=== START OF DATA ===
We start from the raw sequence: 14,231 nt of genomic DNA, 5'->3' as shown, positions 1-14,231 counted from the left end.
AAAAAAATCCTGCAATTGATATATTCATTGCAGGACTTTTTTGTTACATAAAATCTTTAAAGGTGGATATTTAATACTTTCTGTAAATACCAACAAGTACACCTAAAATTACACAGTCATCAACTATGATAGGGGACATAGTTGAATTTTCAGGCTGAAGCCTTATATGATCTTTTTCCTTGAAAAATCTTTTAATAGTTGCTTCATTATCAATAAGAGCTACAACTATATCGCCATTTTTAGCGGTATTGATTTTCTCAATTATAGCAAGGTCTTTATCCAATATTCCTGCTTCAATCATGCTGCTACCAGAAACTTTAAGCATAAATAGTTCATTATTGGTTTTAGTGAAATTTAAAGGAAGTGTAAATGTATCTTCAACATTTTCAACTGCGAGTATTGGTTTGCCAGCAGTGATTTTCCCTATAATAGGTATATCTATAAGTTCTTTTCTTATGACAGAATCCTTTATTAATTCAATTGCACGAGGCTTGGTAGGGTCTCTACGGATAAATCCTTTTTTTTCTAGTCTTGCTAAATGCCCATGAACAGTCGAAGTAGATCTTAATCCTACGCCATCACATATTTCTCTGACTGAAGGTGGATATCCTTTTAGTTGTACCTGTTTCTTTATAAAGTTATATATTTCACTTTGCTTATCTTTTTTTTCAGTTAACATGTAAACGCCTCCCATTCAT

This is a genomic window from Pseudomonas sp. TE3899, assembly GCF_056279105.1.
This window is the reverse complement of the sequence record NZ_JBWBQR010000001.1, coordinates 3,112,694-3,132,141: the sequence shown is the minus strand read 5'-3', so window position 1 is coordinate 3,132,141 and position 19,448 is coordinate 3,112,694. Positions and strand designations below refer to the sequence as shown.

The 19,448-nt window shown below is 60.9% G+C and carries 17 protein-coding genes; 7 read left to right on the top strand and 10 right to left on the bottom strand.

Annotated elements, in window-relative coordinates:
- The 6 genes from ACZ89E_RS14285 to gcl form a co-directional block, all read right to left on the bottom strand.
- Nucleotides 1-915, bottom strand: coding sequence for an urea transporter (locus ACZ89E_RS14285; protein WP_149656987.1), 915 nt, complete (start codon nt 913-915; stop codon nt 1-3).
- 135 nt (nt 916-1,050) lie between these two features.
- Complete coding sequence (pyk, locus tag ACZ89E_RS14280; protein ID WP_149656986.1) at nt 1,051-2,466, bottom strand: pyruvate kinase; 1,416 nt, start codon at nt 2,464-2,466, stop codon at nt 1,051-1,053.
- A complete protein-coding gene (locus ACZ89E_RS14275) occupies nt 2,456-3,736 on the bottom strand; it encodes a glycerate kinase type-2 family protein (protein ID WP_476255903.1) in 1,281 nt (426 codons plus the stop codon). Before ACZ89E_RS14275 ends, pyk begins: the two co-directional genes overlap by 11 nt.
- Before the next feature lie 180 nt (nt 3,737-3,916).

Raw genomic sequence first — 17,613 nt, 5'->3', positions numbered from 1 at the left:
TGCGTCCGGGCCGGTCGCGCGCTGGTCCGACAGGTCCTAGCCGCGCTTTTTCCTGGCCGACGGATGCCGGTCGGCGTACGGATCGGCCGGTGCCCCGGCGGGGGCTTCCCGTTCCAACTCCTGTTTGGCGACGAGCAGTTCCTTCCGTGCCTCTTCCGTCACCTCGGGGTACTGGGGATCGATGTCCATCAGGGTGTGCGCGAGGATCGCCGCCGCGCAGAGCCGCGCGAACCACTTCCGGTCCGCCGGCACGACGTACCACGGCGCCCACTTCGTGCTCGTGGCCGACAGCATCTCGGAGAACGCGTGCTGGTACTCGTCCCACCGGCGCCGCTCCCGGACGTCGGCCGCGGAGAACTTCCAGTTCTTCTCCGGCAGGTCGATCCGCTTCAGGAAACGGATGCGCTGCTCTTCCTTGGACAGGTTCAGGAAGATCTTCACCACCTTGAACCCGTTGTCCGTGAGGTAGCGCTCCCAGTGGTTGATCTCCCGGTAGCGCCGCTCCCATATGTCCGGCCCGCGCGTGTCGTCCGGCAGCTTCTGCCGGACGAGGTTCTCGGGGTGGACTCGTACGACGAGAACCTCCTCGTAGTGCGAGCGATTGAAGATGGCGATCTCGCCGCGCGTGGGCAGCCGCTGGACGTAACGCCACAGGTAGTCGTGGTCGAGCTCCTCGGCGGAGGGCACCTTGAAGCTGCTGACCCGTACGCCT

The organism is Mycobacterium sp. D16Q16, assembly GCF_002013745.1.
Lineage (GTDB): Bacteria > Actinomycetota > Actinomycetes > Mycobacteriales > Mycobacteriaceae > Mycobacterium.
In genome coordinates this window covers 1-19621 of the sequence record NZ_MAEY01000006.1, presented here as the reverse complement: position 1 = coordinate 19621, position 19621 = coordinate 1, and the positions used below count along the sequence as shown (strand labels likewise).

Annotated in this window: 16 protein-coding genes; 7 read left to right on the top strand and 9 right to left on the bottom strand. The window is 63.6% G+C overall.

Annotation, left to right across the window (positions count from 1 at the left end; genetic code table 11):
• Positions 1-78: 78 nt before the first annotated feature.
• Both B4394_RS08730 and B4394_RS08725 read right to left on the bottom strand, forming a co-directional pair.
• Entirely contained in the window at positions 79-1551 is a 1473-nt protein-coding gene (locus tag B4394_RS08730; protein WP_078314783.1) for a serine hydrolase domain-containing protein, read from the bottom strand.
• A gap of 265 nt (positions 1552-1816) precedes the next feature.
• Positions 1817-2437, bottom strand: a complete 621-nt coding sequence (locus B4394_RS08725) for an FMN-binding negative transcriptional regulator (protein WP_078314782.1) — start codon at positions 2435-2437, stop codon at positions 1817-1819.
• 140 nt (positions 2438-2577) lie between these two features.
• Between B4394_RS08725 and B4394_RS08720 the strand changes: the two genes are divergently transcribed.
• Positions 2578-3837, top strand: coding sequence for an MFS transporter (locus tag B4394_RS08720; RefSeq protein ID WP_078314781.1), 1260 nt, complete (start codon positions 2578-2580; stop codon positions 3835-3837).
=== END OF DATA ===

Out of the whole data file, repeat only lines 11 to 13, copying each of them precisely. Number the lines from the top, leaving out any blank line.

- A complete protein-coding gene (locus ACZ89E_RS14275) occupies nt 2,456-3,736 on the bottom strand; it encodes a glycerate kinase type-2 family protein (protein ID WP_476255903.1) in 1,281 nt (426 codons plus the stop codon). Before ACZ89E_RS14275 ends, pyk begins: the two co-directional genes overlap by 11 nt.
- Before the next feature lie 180 nt (nt 3,737-3,916).

Raw genomic sequence first — 17,613 nt, 5'->3', positions numbered from 1 at the left: